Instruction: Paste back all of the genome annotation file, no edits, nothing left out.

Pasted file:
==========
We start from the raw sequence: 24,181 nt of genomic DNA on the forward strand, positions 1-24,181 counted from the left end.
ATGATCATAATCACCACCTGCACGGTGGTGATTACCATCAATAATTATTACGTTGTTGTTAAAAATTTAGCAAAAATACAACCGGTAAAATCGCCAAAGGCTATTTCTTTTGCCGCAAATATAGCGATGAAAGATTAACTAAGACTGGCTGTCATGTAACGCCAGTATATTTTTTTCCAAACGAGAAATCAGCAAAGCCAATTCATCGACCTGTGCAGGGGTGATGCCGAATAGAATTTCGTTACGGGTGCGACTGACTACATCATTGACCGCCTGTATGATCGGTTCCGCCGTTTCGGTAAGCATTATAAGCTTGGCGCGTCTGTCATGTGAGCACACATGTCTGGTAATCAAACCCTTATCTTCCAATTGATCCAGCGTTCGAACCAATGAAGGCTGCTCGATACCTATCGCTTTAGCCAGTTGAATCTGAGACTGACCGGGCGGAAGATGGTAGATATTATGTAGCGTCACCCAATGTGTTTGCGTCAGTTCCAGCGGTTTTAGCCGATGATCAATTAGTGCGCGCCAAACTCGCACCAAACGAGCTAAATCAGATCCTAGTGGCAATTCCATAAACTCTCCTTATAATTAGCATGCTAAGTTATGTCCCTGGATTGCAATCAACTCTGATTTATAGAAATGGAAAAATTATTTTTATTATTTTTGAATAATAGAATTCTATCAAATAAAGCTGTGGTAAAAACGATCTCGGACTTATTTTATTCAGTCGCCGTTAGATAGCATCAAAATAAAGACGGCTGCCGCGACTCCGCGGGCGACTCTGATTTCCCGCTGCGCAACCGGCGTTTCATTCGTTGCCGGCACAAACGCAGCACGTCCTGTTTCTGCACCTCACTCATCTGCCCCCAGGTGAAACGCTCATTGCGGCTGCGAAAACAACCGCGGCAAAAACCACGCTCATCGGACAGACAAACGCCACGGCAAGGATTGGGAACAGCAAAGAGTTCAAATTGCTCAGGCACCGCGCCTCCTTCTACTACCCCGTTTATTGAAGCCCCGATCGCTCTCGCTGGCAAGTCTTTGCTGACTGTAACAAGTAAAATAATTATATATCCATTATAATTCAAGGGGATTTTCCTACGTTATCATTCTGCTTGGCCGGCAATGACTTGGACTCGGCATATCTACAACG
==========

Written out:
We start from the raw sequence: 24,181 nt of genomic DNA on the forward strand, positions 1-24,181 counted from the left end.
ATGATCATAATCACCACCTGCACGGTGGTGATTACCATCAATAATTATTACGTTGTTGTTAAAAATTTAGCAAAAATACAACCGGTAAAATCGCCAAAGGCTATTTCTTTTGCCGCAAATATAGCGATGAAAGATTAACTAAGACTGGCTGTCATGTAACGCCAGTATATTTTTTTCCAAACGAGAAATCAGCAAAGCCAATTCATCGACCTGTGCAGGGGTGATGCCGAATAGAATTTCGTTACGGGTGCGACTGACTACATCATTGACCGCCTGTATGATCGGTTCCGCCGTTTCGGTAAGCATTATAAGCTTGGCGCGTCTGTCATGTGAGCACACATGTCTGGTAATCAAACCCTTATCTTCCAATTGATCCAGCGTTCGAACCAATGAAGGCTGCTCGATACCTATCGCTTTAGCCAGTTGAATCTGAGACTGACCGGGCGGAAGATGGTAGATATTATGTAGCGTCACCCAATGTGTTTGCGTCAGTTCCAGCGGTTTTAGCCGATGATCAATTAGTGCGCGCCAAACTCGCACCAAACGAGCTAAATCAGATCCTAGTGGCAATTCCATAAACTCTCCTTATAATTAGCATGCTAAGTTATGTCCCTGGATTGCAATCAACTCTGATTTATAGAAATGGAAAAATTATTTTTATTATTTTTGAATAATAGAATTCTATCAAATAAAGCTGTGGTAAAAACGATCTCGGACTTATTTTATTCAGTCGCCGTTAGATAGCATCAAAATAAAGACGGCTGCCGCGACTCCGCGGGCGACTCTGATTTCCCGCTGCGCAACCGGCGTTTCATTCGTTGCCGGCACAAACGCAGCACGTCCTGTTTCTGCACCTCACTCATCTGCCCCCAGGTGAAACGCTCATTGCGGCTGCGAAAACAACCGCGGCAAAAACCACGCTCATCGGACAGACAAACGCCACGGCAAGGATTGGGAACAGCAAAGAGTTCAAATTGCTCAGGCACCGCGCCTCCTTCTACTACCCCGTTTATTGAAGCCCCGATCGCTCTCGCTGGCAAGTCTTTGCTGACTGTAACAAGTAAAATAATTATATATCCATTATAATTCAAGGGGATTTTCCTACGTTATCATTCTGCTTGGCCGGCAATGACTTGGACTCGGCATATCTACAACG